Framing Construction Notes
After the concrete had cured a couple of weeks, the framing began. The house plans were designed using a 35' and a 20' dome combination. An engineer's stamp was not required in the State of Washington at that time. We used a portable generator supplied by the land developers since the lot was sold as having power supplied and the power lines were still a mile away.
2x10 floor joists with 1 1/8" plywood subflooring
Floor Joists and Subfloor
A Paslode pneumatic nail gun was used for nailing the T&G plywood 1 1/8th inch subfloor/underlayment. Be aware that this product has occasional voids which can be a problem under sheet floor coverings unless they are filled. Otherwise, it makes an excellent deck. During the open framing frequentl rains during the night left a couple of inches of water on the decking. This did not seem to affect the floor joists or the plywood decking. The 2" x 10" joists were spaced 32" apart and supported by double joists which were supported every 10' on pier pads. The deck was also glued down to the joists with construction adhesive. This floor has been solid and quiet.
Base Walls
Before the dome framing begins, the base walls must be erected. We used a 4' wall to allow for furniture placement and the height of the openings as well as the second floor placement. There are 5 base walls for each dome. The two metal straps seen protruding from the foundation at the mud sill level below the wall pictured were used to tie down the base wall. Simpson Strong-Tie did not have earthquake tiedowns in 1979. 20 years later we were able to get earthquake insurance because of these straps. Now there are designed earthquake tie-down bracketing available.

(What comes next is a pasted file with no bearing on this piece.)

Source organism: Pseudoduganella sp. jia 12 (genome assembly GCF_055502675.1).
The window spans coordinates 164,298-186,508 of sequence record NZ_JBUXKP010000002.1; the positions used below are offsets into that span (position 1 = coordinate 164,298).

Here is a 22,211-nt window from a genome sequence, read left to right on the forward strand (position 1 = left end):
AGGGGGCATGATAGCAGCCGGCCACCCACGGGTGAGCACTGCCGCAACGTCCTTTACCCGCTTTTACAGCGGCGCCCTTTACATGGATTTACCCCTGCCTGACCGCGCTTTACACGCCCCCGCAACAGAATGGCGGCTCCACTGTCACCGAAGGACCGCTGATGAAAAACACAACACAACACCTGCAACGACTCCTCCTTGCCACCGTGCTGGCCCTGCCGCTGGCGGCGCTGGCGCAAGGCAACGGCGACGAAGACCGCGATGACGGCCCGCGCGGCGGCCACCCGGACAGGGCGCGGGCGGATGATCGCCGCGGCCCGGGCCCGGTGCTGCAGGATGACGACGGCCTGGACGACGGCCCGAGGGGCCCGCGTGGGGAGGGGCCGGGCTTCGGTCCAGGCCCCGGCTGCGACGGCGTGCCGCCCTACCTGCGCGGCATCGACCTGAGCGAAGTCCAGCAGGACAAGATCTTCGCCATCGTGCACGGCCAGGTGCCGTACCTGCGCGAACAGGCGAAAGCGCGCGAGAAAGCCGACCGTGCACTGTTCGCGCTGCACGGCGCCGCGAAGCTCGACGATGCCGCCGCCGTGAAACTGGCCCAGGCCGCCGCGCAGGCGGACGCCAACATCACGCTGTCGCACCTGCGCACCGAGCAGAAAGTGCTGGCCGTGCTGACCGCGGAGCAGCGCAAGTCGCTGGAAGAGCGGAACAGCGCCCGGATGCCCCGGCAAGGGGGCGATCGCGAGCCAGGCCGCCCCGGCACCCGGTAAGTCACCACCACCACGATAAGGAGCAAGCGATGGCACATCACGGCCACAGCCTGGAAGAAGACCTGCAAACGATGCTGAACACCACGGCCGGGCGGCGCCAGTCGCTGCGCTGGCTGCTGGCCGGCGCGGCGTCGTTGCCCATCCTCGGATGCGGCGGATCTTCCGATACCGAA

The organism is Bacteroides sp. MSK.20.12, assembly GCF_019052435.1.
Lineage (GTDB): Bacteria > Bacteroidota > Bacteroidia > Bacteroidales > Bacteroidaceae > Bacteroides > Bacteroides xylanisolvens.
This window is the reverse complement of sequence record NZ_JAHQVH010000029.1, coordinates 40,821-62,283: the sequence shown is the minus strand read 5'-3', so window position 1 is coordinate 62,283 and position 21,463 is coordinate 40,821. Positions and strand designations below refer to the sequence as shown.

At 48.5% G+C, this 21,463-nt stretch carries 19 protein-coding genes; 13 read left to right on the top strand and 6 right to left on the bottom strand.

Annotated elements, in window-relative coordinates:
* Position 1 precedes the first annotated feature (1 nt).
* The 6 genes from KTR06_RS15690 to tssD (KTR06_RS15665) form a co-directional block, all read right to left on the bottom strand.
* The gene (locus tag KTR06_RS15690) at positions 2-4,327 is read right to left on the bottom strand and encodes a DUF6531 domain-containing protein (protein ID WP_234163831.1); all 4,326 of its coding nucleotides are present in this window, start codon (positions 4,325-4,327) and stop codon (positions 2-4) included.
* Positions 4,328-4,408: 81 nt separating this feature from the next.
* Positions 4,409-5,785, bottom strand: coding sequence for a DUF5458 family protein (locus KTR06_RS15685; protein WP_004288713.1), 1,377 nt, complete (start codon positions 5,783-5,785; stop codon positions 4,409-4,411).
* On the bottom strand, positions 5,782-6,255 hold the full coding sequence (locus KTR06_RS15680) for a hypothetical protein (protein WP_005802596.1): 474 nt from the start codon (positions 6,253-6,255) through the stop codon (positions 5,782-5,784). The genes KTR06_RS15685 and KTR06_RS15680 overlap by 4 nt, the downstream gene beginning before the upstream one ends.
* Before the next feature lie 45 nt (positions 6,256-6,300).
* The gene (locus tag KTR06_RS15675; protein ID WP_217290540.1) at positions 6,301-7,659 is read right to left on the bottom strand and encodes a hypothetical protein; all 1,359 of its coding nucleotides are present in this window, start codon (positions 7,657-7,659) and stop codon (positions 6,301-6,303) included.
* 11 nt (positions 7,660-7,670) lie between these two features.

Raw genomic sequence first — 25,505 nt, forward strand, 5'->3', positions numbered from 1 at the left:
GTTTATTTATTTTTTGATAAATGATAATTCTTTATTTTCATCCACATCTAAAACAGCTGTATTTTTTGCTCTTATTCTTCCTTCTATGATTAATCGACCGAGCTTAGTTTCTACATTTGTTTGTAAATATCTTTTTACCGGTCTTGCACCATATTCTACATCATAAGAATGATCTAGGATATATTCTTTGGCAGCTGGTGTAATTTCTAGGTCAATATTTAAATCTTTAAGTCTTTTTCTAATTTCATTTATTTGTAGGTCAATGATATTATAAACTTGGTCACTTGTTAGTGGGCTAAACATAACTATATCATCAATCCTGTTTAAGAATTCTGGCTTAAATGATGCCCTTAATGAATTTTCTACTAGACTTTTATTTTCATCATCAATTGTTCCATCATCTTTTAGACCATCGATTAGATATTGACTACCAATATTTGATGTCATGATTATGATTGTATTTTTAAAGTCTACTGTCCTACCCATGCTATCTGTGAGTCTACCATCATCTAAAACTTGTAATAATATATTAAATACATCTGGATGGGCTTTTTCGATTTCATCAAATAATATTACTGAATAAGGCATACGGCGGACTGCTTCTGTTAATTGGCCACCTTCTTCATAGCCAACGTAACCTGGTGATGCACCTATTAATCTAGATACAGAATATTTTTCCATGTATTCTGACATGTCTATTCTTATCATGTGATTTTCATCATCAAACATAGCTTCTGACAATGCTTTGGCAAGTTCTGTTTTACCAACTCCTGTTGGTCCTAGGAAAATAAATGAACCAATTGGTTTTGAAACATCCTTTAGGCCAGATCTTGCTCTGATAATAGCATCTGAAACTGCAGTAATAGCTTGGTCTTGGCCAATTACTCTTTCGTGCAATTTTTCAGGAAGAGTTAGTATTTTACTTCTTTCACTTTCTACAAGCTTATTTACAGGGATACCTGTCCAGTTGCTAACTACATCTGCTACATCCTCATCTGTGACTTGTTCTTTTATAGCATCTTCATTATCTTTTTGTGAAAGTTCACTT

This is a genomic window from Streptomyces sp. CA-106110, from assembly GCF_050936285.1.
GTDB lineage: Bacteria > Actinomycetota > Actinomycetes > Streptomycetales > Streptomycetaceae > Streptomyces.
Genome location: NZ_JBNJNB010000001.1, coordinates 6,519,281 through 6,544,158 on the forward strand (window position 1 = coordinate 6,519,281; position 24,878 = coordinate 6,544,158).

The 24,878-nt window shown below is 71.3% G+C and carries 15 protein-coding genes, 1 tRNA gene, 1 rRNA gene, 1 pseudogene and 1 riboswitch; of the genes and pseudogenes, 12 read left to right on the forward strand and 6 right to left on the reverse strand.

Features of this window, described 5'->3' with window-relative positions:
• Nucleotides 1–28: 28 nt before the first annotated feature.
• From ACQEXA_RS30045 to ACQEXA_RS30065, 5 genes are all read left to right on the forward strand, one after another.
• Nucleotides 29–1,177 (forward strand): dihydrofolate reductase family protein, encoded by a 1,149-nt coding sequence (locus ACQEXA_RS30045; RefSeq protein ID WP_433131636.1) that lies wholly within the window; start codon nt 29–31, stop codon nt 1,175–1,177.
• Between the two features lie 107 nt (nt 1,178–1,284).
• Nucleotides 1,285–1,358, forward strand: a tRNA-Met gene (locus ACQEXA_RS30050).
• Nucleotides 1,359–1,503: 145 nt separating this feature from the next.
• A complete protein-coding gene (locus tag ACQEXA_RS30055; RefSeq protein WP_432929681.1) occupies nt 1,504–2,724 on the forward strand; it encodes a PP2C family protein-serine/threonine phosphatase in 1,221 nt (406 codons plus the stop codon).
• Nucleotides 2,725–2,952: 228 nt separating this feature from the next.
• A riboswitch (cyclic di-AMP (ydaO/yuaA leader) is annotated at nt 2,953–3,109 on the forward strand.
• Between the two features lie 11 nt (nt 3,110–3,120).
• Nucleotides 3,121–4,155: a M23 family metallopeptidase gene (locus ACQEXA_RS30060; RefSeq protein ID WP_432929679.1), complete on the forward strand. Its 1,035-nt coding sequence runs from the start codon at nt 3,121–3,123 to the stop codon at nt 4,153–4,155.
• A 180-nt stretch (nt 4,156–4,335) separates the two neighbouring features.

4' base walls on a 20' 3/8ths dome
Dome Framing
Now for the really fun, fast part! You can do this yourself or have a party with friends. The 20' 3/8ths dome took two slow men about two hours to assemble. We assembled the first ring of the 35' 5/8ths dome and then went home for the day. You may notice that this is a hub and strut dome frame design using an older star hub design. Timberline Geodesics were not an option in 1979. Today, Timberline manufactures a superior product with greater design flexiblity than we had available when this dome was built.
Three sections of 7' rolling scaffolding were used to reach the top of the 35' 5/8ths dome. Since this was 2" x 4" framing the entire dome packagefor both domes fit into two pickup truck loads! Dome framing can save up to 40% in natural resources. Talk about "Green Construction"!
3/8ths, 20' dia. dome frame 5/8th, 35' dia. dome frame
20' 5/8ths dome with 4' base walls connected to a 35' 5/8ths dome on the right
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